10 Comments for “The HRC working on trans equality”

  1. Claire Slemmer

    Thank you for this article, Autumn. I am the Co-Chair of Community Outreach for HRC-SD. Serving the Trans Community is a major priority for us – and for me personally. Your priorities and concerns are essential for us to make the best decisions – so much so that we’ve reserved my co-chair teammate position for a Trans person. I’d love to get your thinking. Claire. 619-606-3784.

  2. Autumn,
    Certainly HRC should be commended for the support that they gave to the effort in Delaware, but I am concerned that you gave no recognition to the local transpeople and the one person in the actual forefront that made the legislative victory possible. If there was no Delaware “face” to the trans community, there would be no law, and although HRC needs to publicize all their efforts to keep the dollars flowing, the real leadership, the person who galvanized Equality Delaware, the Barbara Gittings Delaware Stonewall Democrats and all the allies was a young woman, perhaps the first out trans White House intern, a modest yet very bright and effective Sarah McBride.

    I’m not knocking HRC in any way, they jumped on a winner and did good, but I wish trans people would give trans people credit for accomplishments, not just assume the leadership and heavy lifting was done by our great allies.

    I did some work with Sarah on the Trans United for Obama effort and later met her in January of this year where I served along with her on a panel in Delaware to promote the trans bill. I was and am very impressed.

  3. Autumn, glad to read this! I knew that HRC was in our corner when I read their booklet on coming out as trans a feew years ago. I am a member of HRC. However, I had no idea as to the extent that HRC has been working on legislation around the country. I can understand why they want to do this in a low-key fashion for now. After all, transgender people and our issues are about 20 years behind the LG and B communities which are more known about and becoming more accepted in our society. I know that the push for LGB rights had to start out that way as well and we will find trans will become more acceptable as more of us come out.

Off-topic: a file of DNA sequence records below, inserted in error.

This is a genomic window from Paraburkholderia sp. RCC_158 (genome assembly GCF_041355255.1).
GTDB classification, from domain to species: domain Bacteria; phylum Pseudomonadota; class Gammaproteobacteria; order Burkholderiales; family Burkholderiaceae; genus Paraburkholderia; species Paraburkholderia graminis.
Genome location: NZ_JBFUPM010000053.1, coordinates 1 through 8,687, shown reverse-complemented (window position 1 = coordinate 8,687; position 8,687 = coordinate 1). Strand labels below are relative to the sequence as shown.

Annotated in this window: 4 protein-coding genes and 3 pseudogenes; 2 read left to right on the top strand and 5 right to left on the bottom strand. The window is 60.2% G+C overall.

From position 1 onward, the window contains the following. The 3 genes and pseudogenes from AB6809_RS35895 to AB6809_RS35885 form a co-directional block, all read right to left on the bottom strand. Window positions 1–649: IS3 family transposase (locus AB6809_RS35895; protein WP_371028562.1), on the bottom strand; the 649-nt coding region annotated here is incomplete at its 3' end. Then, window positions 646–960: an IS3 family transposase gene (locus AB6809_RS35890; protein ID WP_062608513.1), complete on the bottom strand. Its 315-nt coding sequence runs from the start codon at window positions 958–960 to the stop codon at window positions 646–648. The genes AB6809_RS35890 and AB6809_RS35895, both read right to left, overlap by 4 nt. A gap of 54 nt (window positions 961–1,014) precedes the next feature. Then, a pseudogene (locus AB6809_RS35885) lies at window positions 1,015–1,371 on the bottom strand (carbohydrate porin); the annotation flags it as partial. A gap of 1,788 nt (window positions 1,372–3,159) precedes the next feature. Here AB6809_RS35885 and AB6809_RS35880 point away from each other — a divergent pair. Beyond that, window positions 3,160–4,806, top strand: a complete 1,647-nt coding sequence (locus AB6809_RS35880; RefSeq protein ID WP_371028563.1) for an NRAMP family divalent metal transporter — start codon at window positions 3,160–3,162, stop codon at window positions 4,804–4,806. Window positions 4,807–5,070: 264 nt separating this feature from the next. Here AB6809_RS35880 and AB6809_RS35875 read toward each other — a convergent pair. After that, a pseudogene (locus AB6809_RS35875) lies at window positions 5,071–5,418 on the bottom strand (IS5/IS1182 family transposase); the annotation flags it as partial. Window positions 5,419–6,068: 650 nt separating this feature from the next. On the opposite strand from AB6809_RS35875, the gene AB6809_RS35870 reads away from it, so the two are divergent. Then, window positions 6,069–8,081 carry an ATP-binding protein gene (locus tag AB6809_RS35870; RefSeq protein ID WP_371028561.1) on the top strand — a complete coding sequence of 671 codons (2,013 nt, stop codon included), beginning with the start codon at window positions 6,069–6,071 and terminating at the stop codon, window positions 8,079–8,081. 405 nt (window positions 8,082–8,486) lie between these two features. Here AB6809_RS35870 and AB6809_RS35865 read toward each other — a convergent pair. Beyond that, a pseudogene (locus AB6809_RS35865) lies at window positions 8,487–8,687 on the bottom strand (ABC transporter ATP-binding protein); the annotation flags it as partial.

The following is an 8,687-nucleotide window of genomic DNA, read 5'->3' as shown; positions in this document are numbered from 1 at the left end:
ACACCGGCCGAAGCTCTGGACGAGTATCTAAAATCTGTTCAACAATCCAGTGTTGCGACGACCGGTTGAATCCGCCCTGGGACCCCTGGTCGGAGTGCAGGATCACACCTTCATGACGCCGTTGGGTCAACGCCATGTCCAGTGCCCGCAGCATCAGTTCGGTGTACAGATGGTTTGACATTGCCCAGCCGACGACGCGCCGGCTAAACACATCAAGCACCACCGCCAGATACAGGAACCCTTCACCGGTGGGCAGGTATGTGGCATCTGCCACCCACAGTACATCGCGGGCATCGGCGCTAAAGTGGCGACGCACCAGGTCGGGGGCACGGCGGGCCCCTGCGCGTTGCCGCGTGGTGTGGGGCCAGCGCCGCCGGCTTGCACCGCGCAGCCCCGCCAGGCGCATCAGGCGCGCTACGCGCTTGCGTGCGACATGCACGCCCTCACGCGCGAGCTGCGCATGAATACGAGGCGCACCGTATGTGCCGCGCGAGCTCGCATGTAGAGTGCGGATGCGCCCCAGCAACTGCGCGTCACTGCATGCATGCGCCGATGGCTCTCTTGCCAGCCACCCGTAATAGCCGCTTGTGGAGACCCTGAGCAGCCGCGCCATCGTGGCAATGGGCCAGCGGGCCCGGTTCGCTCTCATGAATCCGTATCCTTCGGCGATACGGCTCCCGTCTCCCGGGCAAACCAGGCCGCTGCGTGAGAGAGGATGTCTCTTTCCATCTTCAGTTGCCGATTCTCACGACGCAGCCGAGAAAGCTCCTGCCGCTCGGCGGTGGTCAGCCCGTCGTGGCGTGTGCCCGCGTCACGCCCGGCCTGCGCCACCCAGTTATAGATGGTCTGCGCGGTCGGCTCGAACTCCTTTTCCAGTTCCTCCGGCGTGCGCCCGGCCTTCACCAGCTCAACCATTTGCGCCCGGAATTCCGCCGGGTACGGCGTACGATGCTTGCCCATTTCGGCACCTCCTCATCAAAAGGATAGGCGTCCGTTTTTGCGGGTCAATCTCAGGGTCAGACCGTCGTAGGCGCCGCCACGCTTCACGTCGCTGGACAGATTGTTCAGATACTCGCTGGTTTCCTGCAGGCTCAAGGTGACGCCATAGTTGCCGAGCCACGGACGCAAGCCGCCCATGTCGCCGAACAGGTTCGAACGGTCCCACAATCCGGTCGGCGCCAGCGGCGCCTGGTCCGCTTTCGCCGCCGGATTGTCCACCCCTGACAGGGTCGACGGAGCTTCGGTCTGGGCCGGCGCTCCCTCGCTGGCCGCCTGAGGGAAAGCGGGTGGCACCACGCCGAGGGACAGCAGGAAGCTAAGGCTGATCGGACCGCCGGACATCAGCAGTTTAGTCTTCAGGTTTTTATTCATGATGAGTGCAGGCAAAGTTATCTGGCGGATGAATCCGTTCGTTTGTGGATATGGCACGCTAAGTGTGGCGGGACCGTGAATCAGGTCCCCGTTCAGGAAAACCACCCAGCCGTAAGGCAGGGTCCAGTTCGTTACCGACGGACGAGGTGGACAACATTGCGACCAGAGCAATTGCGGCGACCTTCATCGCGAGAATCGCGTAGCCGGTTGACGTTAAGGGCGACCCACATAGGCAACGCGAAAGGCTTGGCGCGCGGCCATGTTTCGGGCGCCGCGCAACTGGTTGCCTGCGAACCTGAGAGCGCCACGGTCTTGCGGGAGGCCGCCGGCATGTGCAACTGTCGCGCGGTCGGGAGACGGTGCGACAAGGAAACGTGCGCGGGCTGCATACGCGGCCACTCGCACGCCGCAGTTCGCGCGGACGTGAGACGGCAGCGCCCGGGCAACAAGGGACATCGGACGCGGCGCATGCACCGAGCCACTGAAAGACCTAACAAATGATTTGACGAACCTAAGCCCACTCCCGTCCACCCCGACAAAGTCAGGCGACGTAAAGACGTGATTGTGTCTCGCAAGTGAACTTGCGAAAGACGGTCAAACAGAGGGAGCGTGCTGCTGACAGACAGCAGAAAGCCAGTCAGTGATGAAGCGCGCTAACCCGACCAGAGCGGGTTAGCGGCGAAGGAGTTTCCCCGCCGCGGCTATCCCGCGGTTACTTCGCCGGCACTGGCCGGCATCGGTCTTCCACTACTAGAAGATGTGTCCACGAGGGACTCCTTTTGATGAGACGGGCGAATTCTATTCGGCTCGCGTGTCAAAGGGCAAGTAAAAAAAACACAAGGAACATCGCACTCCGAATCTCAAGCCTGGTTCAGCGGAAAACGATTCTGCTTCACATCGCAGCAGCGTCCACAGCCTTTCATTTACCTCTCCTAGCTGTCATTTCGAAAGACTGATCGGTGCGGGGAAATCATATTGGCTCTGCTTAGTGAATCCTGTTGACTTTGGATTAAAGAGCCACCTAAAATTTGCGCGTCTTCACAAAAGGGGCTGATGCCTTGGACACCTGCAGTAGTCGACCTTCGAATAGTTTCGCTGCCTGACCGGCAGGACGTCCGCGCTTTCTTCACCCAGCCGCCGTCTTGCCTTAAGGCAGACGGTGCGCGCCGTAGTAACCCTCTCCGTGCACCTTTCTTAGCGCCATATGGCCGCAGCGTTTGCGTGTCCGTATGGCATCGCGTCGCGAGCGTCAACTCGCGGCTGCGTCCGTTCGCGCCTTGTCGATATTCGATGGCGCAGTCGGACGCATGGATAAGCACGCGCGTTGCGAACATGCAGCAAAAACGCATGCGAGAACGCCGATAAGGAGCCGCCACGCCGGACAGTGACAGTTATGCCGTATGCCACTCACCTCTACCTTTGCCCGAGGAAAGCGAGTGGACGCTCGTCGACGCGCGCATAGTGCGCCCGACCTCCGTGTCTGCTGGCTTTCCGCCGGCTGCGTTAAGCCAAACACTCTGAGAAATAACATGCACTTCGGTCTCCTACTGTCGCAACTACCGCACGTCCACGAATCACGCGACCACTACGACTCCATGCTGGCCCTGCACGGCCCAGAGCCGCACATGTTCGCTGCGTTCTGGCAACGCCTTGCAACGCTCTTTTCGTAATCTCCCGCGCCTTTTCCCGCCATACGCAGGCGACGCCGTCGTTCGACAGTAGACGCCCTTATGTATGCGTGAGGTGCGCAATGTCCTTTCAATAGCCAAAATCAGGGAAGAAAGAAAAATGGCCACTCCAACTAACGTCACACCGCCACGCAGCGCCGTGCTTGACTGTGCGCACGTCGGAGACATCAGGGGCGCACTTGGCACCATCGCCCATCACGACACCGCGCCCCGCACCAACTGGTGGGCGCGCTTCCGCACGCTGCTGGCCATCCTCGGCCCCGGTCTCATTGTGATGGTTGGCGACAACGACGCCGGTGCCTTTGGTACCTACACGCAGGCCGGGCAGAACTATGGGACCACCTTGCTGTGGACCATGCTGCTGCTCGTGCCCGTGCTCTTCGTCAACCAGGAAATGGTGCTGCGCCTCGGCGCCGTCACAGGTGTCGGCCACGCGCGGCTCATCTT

• A Woman, Period

      ROTFL! The more that is known about the TG community (i.e. that it is not really people born with a medical condition, but mostly people who are choosing to cross dress) the less likely it is to advance. Transsexuals are tired of having you hid behind our skirts, so to speak, and we are speaking out. Gays have won rights because they have been successful in showing they are not making a choice. Good luck with that… When someone lives most of their life as a successful man, albeit one with a secret history of fethishtic crossdressing, and then suddenly decides he is “really” a woman, that is a bit hard to swallow. As people learn more, they will accept such silliness less, and less.

  4. SorryButNoToHRC

    HRC has transgender blood on their hands. I have lived through 2 full rounds of HRC lies and broken promises that took place over decades. “Highlighting” that HRC is now “quietly organizing” so that “a trans person could be accommodated by being provided a curtain to change behind” is truly outrageous. HRC continues to think, and works to make other people think, of trans people as an embarassment to hide away. No, we don’t want to “win” the right to be “seperate but equal”. Did you miss the news of the Coy MATHIS case? Now she can pee in the girl’s room if she needs to, just like any other girl. Autumn, you, of all people, know the prejudice against us. If they want to help, they can work on their own prejudices and remember what it felt like to be attacked in a locker room for being a homosexual. With “allies” like HRC, you are only helping to keep trans people needlessly shamed for another century.

    • A Woman, Period

      So, you think a “woman” with a penis should be allowed to force it on real women? Seriously? That is why I strongly oppose transgender extremism.

  5. HRC is the Judas goat leading the Tee-Gee sheep into further marginalization.
    When are you Tee-Gees going to see what’s going on? Your political greenery and resources were used to forward the agenda of the gays and lesbians now that they have their civil rights, they are going to toss you aside like a used condom. You have been brainwashed into thinking you need them for your own fight, you don’t. Just get on with your life, that is what most gays and lesbians do, most of them are not involved in this stupid so called civil rights movement, they are out earning paychecks, enjoying life and loving those who love them.

    Stop being a battery for the gay and lesbian movement, and get on with your lives.